Imagine we are avid divers who love to explore ocean reefs. We have heard of a magnificent reef off the coast of some island in the Pacific and have been invited to join a group of fellow divers for a weeklong expedition all expenses paid. There’s just one catch. The reef is inhabited by a large number of aggressive sharks! Furthermore, a company who is looking to patent a new shark repellant is picking up our expenses. If it proves as effective as the company claims the US Navy is ready to place a massive order. The company has conducted a number of controlled tests but we are to be the first to field test the product in the open sea under natural conditions. We’ve reviewed all the data from the previous tests and the findings look impressive. But as we near the dive zone we can’t shake our nagging apprehension. In our mind, a single question pounds away over and over again: Can I really risk my life on this stuff?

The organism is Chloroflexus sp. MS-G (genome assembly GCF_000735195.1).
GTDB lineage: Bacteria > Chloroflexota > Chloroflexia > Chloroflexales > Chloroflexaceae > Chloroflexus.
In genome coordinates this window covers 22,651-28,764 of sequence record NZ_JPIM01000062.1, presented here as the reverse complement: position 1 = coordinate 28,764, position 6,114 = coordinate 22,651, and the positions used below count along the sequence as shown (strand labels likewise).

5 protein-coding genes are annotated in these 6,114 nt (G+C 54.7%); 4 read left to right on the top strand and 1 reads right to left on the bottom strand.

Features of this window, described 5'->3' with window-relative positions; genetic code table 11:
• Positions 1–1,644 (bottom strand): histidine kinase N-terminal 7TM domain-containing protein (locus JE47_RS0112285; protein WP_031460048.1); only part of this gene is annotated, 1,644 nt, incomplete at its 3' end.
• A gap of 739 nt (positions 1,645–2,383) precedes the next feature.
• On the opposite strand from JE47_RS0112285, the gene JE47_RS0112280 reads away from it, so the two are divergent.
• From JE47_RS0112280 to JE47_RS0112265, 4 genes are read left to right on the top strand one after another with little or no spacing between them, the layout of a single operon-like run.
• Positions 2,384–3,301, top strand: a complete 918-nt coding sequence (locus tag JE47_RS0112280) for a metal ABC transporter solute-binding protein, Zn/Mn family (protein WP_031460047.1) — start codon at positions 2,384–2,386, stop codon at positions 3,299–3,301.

Trying to hide our uneasiness we smear the repellant on our wetsuits. And with weak grins, drop over the side into the world below the waves. Glancing back up through the water at the boat reveals those on board busily ladling chum over the side to attract the sharks.
It doesn’t take long before we catch sight of massive, steel-gray bodies. Sharks! Pulses rocket!
Safety precautions have been set up in the event the repellant doesn’t live up to its laboratory reputation. Small comfort when compared to the presence of these awesome giants, these fearsome challenges to our convictions, these trials in the form of razor-toothed predators!